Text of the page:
United Nations World Tourism Organization UNWTO


  • Topic A: Child Exploitation
  • Topic B: Climate Change and Tourism

TOPIC A Child Exploitation

TOPIC B Climate Change and Tourism



  • Aparna Jayashakar
Email Committee Chair

The World Tourism Organization (UNWTO) is the United Nations agency responsible for the promotion of responsible, sustainable and universally accessible tourism. As the leading international organization in the field of tourism, UNWTO promotes tourism as a driver of economic growth, inclusive development, and environmental sustainability and offers leadership and support to the sector in advancing knowledge and tourism policies worldwide. UNWTO works to maximize tourism’s socio-economic contribution while minimizing its potential negative impacts, and is committed to promoting tourism as an instrument in achieving the Sustainable Development Goals (SDGs), geared towards reducing poverty and fostering sustainable development worldwide. With these missions in mind, the UNWTO in MUNUC 32 will be dealing with two modern issues in relation to tourism.

Topic A addresses child exploitation in the tourism sector. As our world grows to become more interconnected and people are able to travel internationally with more ease, local youths are at greater risk of sexual exploitation. Indigenous, impoverished, or displaced children are especially vulnerable to being exploited by domestic and international travelers. This issue has expanded to the point where it affects every nation in the world, making it topical and ushering conversations about it with greater urgency. When dealing with this topic, delegates will consider the problems in existing safety policies and procedures regarding child safety, the functions of various actors – hotels, tourists, airlines, travel agencies, global corporations – and the long-term implications for the lives of victimized children.

Topic B explores the dynamic and intricate relationship between climate change and tourism. The carbon footprint of tourism significantly exacerbates climate change, reportedly accounting for 5-8% of greenhouse gases released by humans. In reverse, climate change also bears extensive consequences for tourists, causing damage to important destinations and reducing rich biodiversity, which leads to economic losses in major tourist destinations. In dealing with this issue, delegates will address both ways to make tourism more eco-friendly while proposing solutions to prevent climate change from harming the tourism industry. Important subjects to discuss include methods to reduce carbon emissions in the tourism industry, to develop safeguards against extreme weather events, and to prevent environmentally destructive tourist activities without causing economic losses to local communities.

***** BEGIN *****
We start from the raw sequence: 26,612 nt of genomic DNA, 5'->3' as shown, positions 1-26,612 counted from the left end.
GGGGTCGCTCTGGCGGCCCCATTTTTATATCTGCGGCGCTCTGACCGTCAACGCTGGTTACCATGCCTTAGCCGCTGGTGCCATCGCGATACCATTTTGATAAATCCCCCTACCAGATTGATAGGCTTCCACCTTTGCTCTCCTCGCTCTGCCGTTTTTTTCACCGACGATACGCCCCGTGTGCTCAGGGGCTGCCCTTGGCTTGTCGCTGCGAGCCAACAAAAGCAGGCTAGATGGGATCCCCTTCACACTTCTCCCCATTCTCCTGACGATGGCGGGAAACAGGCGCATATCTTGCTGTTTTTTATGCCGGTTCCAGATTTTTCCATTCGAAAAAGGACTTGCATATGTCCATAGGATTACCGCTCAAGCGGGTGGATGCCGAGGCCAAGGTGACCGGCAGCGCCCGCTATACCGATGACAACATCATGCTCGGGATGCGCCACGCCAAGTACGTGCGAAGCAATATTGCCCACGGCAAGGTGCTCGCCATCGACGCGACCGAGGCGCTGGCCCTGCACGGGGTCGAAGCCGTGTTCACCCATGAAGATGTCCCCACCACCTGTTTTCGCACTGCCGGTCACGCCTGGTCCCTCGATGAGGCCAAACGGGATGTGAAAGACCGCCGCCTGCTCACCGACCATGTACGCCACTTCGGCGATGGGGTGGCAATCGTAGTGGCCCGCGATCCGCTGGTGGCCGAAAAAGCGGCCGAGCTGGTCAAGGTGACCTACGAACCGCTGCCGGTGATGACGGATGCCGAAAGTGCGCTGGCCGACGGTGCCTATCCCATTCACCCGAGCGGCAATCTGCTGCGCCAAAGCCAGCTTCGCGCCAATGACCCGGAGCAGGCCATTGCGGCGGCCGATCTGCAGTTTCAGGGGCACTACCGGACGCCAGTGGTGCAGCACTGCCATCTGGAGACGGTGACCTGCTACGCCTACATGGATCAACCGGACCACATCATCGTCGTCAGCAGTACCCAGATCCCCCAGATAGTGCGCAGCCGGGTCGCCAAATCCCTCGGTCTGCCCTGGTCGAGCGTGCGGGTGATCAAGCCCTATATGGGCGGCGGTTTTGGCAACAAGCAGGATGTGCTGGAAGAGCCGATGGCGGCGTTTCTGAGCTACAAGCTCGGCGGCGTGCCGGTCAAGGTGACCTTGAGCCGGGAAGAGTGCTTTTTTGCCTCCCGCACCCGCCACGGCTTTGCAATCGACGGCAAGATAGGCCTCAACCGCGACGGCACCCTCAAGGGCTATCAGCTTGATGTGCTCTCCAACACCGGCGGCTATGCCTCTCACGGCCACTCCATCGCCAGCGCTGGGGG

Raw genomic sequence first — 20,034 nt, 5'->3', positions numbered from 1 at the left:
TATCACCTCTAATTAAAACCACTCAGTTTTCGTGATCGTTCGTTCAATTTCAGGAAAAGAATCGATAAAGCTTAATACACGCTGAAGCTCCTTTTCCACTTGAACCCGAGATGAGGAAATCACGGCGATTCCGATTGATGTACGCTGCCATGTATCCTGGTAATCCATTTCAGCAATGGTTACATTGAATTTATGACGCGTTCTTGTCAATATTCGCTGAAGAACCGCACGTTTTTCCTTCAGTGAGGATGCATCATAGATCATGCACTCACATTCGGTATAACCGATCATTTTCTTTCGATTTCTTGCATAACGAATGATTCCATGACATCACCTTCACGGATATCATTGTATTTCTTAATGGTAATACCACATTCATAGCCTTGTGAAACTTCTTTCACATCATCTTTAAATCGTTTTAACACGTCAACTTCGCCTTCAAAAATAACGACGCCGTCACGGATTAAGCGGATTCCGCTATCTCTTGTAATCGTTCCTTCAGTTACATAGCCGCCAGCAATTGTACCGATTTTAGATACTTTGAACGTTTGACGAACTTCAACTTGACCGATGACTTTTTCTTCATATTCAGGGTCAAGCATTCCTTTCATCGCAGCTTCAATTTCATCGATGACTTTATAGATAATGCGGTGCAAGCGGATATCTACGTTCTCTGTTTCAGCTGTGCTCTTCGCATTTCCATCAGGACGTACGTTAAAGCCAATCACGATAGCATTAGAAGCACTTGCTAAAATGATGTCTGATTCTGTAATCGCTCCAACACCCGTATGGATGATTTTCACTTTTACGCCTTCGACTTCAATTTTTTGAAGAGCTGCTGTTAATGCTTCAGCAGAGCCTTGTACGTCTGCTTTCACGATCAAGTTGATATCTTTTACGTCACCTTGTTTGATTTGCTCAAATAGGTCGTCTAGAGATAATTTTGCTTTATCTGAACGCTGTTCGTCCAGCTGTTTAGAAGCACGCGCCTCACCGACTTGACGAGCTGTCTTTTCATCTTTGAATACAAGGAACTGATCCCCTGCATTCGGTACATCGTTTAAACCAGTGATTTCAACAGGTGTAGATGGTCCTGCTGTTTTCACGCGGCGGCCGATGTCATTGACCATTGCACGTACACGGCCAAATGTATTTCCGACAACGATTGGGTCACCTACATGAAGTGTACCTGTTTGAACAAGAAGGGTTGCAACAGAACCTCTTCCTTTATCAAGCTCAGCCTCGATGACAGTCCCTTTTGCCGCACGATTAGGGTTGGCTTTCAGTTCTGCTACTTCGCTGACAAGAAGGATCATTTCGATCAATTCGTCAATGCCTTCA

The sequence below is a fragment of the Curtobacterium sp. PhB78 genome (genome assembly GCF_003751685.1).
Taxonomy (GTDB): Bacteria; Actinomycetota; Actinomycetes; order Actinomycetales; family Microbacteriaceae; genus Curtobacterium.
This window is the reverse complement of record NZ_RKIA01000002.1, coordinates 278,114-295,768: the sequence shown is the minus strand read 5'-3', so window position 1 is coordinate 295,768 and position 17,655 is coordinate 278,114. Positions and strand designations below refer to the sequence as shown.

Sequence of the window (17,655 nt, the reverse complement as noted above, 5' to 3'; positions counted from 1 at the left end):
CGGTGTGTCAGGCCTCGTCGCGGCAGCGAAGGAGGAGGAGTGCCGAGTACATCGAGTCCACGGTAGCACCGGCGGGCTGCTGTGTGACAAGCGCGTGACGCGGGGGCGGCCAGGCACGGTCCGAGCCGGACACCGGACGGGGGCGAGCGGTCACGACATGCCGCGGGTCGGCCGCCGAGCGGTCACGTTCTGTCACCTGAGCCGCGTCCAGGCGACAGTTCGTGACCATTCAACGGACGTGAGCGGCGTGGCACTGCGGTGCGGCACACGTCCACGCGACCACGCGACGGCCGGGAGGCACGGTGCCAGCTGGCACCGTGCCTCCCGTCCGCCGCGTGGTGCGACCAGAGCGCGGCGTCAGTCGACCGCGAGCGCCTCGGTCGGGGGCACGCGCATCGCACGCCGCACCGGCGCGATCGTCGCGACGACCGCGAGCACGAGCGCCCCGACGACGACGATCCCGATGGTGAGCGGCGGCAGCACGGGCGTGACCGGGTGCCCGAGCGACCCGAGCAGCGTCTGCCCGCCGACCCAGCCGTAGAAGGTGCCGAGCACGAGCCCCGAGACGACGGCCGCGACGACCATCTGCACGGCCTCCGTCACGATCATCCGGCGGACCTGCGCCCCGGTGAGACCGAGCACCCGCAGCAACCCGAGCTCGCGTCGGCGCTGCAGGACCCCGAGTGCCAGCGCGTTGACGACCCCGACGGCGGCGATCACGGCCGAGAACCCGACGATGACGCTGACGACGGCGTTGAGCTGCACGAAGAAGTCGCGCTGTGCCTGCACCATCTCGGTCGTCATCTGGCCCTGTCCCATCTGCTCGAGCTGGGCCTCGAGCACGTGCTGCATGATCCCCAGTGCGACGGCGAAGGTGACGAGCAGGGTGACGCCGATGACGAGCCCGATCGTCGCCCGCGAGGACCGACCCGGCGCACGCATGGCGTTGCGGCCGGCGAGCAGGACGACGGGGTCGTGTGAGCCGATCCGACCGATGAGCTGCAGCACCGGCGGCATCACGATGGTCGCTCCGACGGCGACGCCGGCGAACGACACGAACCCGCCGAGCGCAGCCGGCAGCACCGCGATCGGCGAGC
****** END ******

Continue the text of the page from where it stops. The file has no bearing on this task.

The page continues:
Background guide last updated 12/22/2019


Committee Members

  •  United States
  •  Afghanistan
  •  Algeria
  •  Argentina
  •  Armenia
  •  Australia
  •  Austria
  •  Azerbaijan
  •  Bangladesh
  •  Belgium
  •  Brazil
  •  Bulgaria
  •  Cameroon
  •  Canada
  •  Chile
  •  China
  •  Colombia
  •  Congo
  •  Congo, the Democratic Republic of the
  •  Costa Rica
  •  Croatia
  •  Cyprus
  •  Czech Republic
  •  Denmark
  •  Egypt
  •  Estonia
  •  Ethiopia
  •  France
  •  Georgia
  •  Germany
  •  Ghana
  •  Greece
  •  Hungary
  •  India
  •  Iran, Islamic Republic of
  •  Ireland
  •  Israel
  •  Italy
  •  Japan
  •  Jordan
  •  Kenya
  •  Korea, Republic of
  •  Lebanon
  •  Madagascar
  •  Mexico
  •  Morocco
  •  Mozambique
  •  Namibia
  •  Nepal
  •  Netherlands
  •  New Zealand
  •  Nigeria
  •  Norway
  •  Pakistan
  •  Peru
  •  Paraguay
  •  Philippines
  •  Poland
  •  Portugal
  •  Romania
  •  Russian Federation
  •  Rwanda
  •  Senegal
  •  Serbia
  •  Somalia
  •  South Africa
  •  Spain
  •  Sudan
  •  Sweden
  •  Switzerland
  •  Tanzania, United Republic of
  •  Thailand
  •  Tunisia
  •  Turkey
  •  Uganda
  •  United Kingdom
  •  Uruguay
  •  Venezuela, Bolivarian Republic of
  •  Vietnam
  •  Yemen
  •  Zimbabwe